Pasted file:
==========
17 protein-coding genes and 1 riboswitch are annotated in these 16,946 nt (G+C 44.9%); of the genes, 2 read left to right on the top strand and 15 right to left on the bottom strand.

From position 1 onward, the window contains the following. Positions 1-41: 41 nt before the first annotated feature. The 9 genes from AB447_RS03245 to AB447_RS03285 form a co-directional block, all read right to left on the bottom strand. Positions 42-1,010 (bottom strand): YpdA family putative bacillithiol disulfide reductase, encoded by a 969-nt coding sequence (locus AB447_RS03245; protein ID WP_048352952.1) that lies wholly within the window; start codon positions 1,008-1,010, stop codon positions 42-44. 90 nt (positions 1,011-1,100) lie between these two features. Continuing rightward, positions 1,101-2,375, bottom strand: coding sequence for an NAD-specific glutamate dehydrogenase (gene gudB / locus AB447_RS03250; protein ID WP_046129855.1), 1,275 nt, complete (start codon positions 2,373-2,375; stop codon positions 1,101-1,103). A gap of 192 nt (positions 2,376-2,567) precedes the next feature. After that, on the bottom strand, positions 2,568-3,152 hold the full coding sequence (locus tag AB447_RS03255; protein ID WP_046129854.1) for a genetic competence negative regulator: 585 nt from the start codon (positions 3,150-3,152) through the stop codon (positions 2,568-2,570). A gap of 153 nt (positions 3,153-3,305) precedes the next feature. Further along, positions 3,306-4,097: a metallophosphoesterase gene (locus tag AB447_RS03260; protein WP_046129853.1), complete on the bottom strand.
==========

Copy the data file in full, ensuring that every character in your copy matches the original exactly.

17 protein-coding genes and 1 riboswitch are annotated in these 16,946 nt (G+C 44.9%); of the genes, 2 read left to right on the top strand and 15 right to left on the bottom strand.

From position 1 onward, the window contains the following. Positions 1-41: 41 nt before the first annotated feature. The 9 genes from AB447_RS03245 to AB447_RS03285 form a co-directional block, all read right to left on the bottom strand. Positions 42-1,010 (bottom strand): YpdA family putative bacillithiol disulfide reductase, encoded by a 969-nt coding sequence (locus AB447_RS03245; protein ID WP_048352952.1) that lies wholly within the window; start codon positions 1,008-1,010, stop codon positions 42-44. 90 nt (positions 1,011-1,100) lie between these two features. Continuing rightward, positions 1,101-2,375, bottom strand: coding sequence for an NAD-specific glutamate dehydrogenase (gene gudB / locus AB447_RS03250; protein ID WP_046129855.1), 1,275 nt, complete (start codon positions 2,373-2,375; stop codon positions 1,101-1,103). A gap of 192 nt (positions 2,376-2,567) precedes the next feature. After that, on the bottom strand, positions 2,568-3,152 hold the full coding sequence (locus tag AB447_RS03255; protein ID WP_046129854.1) for a genetic competence negative regulator: 585 nt from the start codon (positions 3,150-3,152) through the stop codon (positions 2,568-2,570). A gap of 153 nt (positions 3,153-3,305) precedes the next feature. Further along, positions 3,306-4,097: a metallophosphoesterase gene (locus tag AB447_RS03260; protein WP_046129853.1), complete on the bottom strand.